Addiction Treatment

Exploding the Myths About Recreational Drug Use

Written By:

Becky Babb

Exploding the Myths About Recreational Drug Use

    A growing libertarian mindset in the United States is contributing to a greater acceptance of recreational drug use. That mindset, however, also ignores the danger created by certain recreational drugs and the personal and societal problems that can result from recreational drug use. Your political views and your opinions of how the country’s criminal justice system treats users and dealers of recreational drugs are separate considerations from the myths and realities of recreational drug use. In formulating your opinions, you should be careful not to let your attitudes toward recreational drugs to be colored by the common myths associated with them.

    The most common myth about recreational drug or alcohol use and abuse is that addiction is a matter of personal choice. Libertarian leanings and a strong belief in personal choice might lead you to endorse the myth that a person allows himself to become addicted to alcohol or drugs. The reality is that alcoholism and addiction to other substances are chronic diseases. Intoxicating substances alter a person’s brain chemistry in such a way that he no longer controls his actions, but answers only to his cravings for alcohol or drugs. An addict who tells himself that he can quit whenever he wants to is lying to himself and to the people around him. Addiction diseases can be controlled and corrected with proper treatment, but once a person has become addicted to alcohol or drugs, he will not be able to consume those substances after going through a period of rehabilitation and recovery without succumbing once again to his addiction.

    Recreational drugs that are touted as natural or legal are no less dangerous or addictive than illegal substances. The growth in physician-issued prescriptions for opiate painkillers, such as Oxycontin, is one of the greatest causes of increasing heroin addiction in the United States. Physicians use legal drugs and natural substances under carefully controlled conditions to treat specific medical problems. Natural hallucinogens like psilocybin are no less harmful just because they are produced naturally in certain plants. Natural or legal substances can still get you addicted or kill you.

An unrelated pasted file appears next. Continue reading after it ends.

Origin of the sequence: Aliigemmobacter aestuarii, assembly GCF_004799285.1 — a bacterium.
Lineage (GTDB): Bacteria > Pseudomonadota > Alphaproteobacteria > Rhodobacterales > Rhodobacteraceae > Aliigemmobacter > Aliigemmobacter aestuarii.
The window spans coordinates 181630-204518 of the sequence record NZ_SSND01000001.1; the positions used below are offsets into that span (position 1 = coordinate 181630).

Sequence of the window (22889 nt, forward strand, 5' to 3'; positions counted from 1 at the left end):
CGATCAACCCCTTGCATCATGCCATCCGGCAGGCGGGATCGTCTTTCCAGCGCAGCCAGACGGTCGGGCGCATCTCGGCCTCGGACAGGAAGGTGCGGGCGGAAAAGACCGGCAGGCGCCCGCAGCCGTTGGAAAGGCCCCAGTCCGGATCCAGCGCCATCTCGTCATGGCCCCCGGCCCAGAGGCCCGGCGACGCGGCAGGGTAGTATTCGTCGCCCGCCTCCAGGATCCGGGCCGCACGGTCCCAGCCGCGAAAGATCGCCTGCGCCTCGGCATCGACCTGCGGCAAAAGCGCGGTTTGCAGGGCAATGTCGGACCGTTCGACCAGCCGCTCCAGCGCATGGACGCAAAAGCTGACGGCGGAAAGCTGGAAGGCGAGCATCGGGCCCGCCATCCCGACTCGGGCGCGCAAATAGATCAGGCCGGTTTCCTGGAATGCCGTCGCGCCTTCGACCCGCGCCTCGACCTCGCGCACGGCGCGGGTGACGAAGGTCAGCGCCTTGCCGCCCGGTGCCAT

You might read stories about celebrities or sports figures who claim to have defeated their addictions on their own with an iron will and fortitude. The reality is that beating alcoholism or drug addiction is rarely, if ever, a solo act. Further, an addict never fully defeats his addiction, and recovery requires more than just a month-long stay at an addiction treatment center. Your chances of successfully overcoming your addictions will depend on the therapy and counseling you receive and your lifelong commitment to continue to stay away from the substances that first got you addicted.

    Your friends might think nothing of your recreational drug use, but drugs will preclude your chances to get and hold many jobs. Drug arrests can ruin your chances of qualifying for financial aid for higher education, and felony convictions for possession or distribution of recreational drugs will give you a criminal record that will stay with you forever. Recreational drugs will affect your physical and mental health, which will increase your medical costs and expenses over time. Over an extended period of time, your recreational drug use will likely shorten your lifespan, ruin your finances, and interfere with your relationships with your spouse, family and friends.

    People who propagate myths about recreational drug use will not have your best interests in mind. They are only concerned with holding you in their own world for their own benefit. If you have questions about any myths you may hear about recreational drugs or you want help in separating the myths from the realities, please contact the Last Resort Recovery Center near Austin. We will help you to understand the truth and to make wise decisions about your continued use of recreational drugs.

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